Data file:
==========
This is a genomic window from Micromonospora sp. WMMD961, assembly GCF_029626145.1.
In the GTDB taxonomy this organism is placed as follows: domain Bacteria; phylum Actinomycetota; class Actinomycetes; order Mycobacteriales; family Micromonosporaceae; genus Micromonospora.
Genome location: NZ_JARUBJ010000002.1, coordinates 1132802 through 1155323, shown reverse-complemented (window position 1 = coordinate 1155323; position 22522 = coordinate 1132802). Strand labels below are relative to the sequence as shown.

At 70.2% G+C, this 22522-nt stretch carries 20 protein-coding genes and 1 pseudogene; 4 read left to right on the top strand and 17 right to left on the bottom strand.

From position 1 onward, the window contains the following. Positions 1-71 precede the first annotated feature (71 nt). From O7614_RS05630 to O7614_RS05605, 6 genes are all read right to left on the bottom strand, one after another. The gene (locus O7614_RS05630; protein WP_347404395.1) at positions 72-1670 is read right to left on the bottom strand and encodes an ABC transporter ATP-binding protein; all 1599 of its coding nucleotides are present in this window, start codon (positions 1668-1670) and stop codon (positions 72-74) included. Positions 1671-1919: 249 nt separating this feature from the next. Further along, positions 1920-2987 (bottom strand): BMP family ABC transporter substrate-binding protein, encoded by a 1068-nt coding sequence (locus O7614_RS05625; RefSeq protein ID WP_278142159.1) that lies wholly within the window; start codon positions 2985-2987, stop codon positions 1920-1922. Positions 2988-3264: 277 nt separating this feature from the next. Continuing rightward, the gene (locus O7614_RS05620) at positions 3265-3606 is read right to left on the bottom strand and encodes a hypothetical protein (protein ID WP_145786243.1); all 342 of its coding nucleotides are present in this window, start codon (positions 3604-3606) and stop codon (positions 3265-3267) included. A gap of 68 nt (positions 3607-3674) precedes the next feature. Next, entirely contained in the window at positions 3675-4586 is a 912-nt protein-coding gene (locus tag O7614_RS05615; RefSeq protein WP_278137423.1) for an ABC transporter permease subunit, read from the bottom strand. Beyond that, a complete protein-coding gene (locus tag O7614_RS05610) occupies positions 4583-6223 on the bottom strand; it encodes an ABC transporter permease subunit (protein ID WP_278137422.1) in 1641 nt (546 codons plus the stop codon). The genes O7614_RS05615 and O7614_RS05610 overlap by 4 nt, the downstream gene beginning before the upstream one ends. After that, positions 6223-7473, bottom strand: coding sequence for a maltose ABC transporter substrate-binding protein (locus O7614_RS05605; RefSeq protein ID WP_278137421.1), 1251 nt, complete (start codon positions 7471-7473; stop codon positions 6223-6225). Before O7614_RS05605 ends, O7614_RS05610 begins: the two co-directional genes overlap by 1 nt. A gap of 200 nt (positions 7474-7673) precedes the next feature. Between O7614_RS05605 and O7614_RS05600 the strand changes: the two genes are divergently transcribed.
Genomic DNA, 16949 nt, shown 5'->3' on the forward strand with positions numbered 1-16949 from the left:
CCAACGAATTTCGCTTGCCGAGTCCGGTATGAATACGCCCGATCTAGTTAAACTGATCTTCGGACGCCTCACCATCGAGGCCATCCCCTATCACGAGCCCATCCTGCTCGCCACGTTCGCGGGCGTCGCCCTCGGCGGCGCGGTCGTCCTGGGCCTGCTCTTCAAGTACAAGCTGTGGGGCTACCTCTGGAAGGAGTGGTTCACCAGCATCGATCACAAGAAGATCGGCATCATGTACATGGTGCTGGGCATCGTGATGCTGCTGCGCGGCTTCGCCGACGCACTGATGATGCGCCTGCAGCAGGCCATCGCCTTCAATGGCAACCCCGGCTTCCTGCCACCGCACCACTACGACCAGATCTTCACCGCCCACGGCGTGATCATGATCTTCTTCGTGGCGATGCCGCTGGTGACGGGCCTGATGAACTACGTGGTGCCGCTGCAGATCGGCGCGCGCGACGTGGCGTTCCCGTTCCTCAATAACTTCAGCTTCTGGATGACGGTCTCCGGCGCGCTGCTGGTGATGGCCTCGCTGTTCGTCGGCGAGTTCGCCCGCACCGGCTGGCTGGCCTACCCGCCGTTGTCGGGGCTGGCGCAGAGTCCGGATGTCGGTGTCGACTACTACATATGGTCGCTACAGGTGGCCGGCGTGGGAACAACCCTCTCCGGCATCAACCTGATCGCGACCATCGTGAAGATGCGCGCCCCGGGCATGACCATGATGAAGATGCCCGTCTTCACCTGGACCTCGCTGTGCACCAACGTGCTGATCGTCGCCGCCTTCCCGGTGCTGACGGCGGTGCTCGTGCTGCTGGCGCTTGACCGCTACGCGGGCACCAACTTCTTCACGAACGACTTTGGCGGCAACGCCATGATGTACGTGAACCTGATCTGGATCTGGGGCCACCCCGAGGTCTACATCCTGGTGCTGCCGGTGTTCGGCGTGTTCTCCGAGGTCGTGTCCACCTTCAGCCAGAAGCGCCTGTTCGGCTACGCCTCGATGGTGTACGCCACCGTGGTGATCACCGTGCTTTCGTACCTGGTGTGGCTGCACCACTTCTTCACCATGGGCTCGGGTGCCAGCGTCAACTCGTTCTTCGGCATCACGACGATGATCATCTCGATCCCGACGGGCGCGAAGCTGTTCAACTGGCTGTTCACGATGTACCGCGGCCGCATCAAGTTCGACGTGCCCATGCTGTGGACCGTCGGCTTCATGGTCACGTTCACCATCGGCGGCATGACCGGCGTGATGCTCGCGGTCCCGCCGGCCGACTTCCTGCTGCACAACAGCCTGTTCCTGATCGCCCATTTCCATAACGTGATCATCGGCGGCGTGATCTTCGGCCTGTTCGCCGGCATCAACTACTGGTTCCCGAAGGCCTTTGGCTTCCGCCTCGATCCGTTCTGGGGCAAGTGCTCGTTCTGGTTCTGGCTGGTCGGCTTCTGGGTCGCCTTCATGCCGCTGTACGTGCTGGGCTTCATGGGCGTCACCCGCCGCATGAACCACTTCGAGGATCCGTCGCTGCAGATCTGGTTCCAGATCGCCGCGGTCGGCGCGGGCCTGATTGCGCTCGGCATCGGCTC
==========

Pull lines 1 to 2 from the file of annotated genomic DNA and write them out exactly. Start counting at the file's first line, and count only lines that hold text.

This is a genomic window from Micromonospora sp. WMMD961, assembly GCF_029626145.1.
In the GTDB taxonomy this organism is placed as follows: domain Bacteria; phylum Actinomycetota; class Actinomycetes; order Mycobacteriales; family Micromonosporaceae; genus Micromonospora.